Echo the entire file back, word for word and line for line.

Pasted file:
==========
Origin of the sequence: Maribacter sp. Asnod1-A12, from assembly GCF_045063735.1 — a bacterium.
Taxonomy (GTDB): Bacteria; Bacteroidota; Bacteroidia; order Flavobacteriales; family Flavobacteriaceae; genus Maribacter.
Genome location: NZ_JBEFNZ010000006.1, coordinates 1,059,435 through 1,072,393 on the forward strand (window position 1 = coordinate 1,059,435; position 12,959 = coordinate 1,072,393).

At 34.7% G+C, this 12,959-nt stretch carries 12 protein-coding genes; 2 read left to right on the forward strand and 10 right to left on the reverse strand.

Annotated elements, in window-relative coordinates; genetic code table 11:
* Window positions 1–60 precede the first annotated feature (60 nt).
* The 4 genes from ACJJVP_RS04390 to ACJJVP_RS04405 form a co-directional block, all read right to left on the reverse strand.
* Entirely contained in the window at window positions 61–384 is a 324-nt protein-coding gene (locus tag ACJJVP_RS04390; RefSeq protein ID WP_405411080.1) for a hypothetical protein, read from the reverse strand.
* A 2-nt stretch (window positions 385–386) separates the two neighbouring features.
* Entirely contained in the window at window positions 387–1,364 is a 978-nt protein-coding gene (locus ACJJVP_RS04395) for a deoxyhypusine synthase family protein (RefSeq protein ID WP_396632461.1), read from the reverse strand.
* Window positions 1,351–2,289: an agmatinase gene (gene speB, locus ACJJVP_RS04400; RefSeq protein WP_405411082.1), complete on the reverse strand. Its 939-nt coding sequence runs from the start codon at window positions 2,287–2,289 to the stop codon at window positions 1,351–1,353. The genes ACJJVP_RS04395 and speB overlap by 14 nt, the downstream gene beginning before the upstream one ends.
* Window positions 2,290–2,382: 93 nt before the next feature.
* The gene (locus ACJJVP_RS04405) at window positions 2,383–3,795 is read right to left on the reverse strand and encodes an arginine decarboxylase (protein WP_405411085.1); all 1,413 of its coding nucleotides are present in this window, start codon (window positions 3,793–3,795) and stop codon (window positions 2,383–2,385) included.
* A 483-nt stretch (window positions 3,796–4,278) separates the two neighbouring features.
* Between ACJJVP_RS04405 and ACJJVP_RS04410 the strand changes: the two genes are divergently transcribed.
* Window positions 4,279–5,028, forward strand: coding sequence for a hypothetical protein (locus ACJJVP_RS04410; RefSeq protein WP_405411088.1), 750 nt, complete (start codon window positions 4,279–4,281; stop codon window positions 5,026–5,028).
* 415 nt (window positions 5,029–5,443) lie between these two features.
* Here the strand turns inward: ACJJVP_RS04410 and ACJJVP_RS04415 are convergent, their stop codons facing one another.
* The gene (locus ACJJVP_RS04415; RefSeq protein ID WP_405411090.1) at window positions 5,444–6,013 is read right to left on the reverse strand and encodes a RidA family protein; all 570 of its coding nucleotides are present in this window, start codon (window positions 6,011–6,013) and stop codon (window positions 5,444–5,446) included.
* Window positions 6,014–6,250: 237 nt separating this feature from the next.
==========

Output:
Origin of the sequence: Maribacter sp. Asnod1-A12, from assembly GCF_045063735.1 — a bacterium.
Taxonomy (GTDB): Bacteria; Bacteroidota; Bacteroidia; order Flavobacteriales; family Flavobacteriaceae; genus Maribacter.
Genome location: NZ_JBEFNZ010000006.1, coordinates 1,059,435 through 1,072,393 on the forward strand (window position 1 = coordinate 1,059,435; position 12,959 = coordinate 1,072,393).

At 34.7% G+C, this 12,959-nt stretch carries 12 protein-coding genes; 2 read left to right on the forward strand and 10 right to left on the reverse strand.

Annotated elements, in window-relative coordinates; genetic code table 11:
* Window positions 1–60 precede the first annotated feature (60 nt).
* The 4 genes from ACJJVP_RS04390 to ACJJVP_RS04405 form a co-directional block, all read right to left on the reverse strand.
* Entirely contained in the window at window positions 61–384 is a 324-nt protein-coding gene (locus tag ACJJVP_RS04390; RefSeq protein ID WP_405411080.1) for a hypothetical protein, read from the reverse strand.
* A 2-nt stretch (window positions 385–386) separates the two neighbouring features.
* Entirely contained in the window at window positions 387–1,364 is a 978-nt protein-coding gene (locus ACJJVP_RS04395) for a deoxyhypusine synthase family protein (RefSeq protein ID WP_396632461.1), read from the reverse strand.
* Window positions 1,351–2,289: an agmatinase gene (gene speB, locus ACJJVP_RS04400; RefSeq protein WP_405411082.1), complete on the reverse strand. Its 939-nt coding sequence runs from the start codon at window positions 2,287–2,289 to the stop codon at window positions 1,351–1,353. The genes ACJJVP_RS04395 and speB overlap by 14 nt, the downstream gene beginning before the upstream one ends.
* Window positions 2,290–2,382: 93 nt before the next feature.
* The gene (locus ACJJVP_RS04405) at window positions 2,383–3,795 is read right to left on the reverse strand and encodes an arginine decarboxylase (protein WP_405411085.1); all 1,413 of its coding nucleotides are present in this window, start codon (window positions 3,793–3,795) and stop codon (window positions 2,383–2,385) included.
* A 483-nt stretch (window positions 3,796–4,278) separates the two neighbouring features.
* Between ACJJVP_RS04405 and ACJJVP_RS04410 the strand changes: the two genes are divergently transcribed.
* Window positions 4,279–5,028, forward strand: coding sequence for a hypothetical protein (locus ACJJVP_RS04410; RefSeq protein WP_405411088.1), 750 nt, complete (start codon window positions 4,279–4,281; stop codon window positions 5,026–5,028).
* 415 nt (window positions 5,029–5,443) lie between these two features.
* Here the strand turns inward: ACJJVP_RS04410 and ACJJVP_RS04415 are convergent, their stop codons facing one another.
* The gene (locus ACJJVP_RS04415; RefSeq protein ID WP_405411090.1) at window positions 5,444–6,013 is read right to left on the reverse strand and encodes a RidA family protein; all 570 of its coding nucleotides are present in this window, start codon (window positions 6,011–6,013) and stop codon (window positions 5,444–5,446) included.
* Window positions 6,014–6,250: 237 nt separating this feature from the next.